CHICAGO, Ill. (WPVI) -- Bad news for lovers of bread, baked goods, and pasta.
Eating too much of those in the first 5 years of life increases a child's chance of developing celiac disease, if they have the genetic tendency for the disease.
Researchers from the University of Colorado School of Public Health monitored 6-thousand newborns from the United States, Germany, and Finland who carried a genetic trait linked to celiac and Type 1 diabetes.
Over 5 years, nearly 20 per cent of the kids developed an autoimmune reaction to gluten - the protein in grains.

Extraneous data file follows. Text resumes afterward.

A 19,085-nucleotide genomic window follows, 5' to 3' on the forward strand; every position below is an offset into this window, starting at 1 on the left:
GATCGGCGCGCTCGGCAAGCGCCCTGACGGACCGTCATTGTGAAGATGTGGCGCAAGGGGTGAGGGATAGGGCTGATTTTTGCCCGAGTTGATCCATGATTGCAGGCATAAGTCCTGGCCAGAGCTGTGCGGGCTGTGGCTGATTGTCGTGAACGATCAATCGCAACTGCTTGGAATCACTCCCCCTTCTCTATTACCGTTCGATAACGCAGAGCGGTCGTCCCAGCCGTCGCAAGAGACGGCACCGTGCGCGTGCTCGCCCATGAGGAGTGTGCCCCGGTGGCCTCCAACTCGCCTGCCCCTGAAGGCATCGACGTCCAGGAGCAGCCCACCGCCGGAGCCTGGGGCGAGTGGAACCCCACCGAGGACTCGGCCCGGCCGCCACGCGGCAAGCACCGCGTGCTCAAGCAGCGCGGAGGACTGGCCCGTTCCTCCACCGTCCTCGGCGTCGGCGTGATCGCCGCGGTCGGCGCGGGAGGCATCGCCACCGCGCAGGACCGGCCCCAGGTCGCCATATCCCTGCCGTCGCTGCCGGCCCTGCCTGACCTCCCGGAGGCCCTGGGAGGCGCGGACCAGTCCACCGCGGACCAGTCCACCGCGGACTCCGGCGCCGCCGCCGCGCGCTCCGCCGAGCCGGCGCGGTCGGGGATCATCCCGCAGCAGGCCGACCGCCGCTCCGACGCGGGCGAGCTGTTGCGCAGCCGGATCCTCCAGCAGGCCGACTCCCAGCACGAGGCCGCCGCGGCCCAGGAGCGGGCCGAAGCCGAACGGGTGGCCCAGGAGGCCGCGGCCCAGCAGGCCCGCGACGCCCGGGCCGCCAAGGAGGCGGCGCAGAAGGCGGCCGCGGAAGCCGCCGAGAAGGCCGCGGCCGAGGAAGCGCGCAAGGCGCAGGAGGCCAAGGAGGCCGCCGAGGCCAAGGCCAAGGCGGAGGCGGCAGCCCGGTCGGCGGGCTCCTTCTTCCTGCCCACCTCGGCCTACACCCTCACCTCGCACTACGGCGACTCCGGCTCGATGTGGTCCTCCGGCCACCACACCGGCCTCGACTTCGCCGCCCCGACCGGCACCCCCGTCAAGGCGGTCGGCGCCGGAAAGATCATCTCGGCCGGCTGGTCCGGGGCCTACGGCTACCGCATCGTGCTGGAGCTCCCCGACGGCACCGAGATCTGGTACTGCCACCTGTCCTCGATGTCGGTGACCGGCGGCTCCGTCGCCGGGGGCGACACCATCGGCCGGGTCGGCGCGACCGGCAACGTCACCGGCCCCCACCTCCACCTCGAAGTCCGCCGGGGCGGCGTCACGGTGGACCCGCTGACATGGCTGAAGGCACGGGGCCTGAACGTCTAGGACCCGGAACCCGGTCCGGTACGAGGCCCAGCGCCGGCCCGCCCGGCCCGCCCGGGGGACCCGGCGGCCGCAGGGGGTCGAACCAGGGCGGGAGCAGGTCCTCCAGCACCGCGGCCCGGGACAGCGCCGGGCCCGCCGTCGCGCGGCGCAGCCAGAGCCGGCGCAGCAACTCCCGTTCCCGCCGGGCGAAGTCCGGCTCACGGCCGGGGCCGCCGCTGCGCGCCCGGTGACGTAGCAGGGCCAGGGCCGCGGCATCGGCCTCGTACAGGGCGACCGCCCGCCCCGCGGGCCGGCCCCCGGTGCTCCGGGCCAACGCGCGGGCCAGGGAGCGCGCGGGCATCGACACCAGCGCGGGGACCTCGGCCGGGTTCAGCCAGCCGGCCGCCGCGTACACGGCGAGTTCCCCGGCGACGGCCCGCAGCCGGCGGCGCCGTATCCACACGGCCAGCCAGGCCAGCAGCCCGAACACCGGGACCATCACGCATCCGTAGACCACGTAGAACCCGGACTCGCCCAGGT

Most were consuming well over the recommended amount of bread and processed pasta.
And every extra daily gram of gluten raised the risk.
The study said eating an extra half-slice of white bread every day at age 2 increased celiac risks by 7% at age 3..
The researchers say, however, it's too soon to recommend cutting gluten from children's diets, because grains contain vital nutrients.
A person with a parent, sibling, or child with celiac has a 1-in-10 chance of developing it.
The study was published today in the Jourtnal of the American Medical Association.
Too much gluten in toddler years may raise risk of celiac disease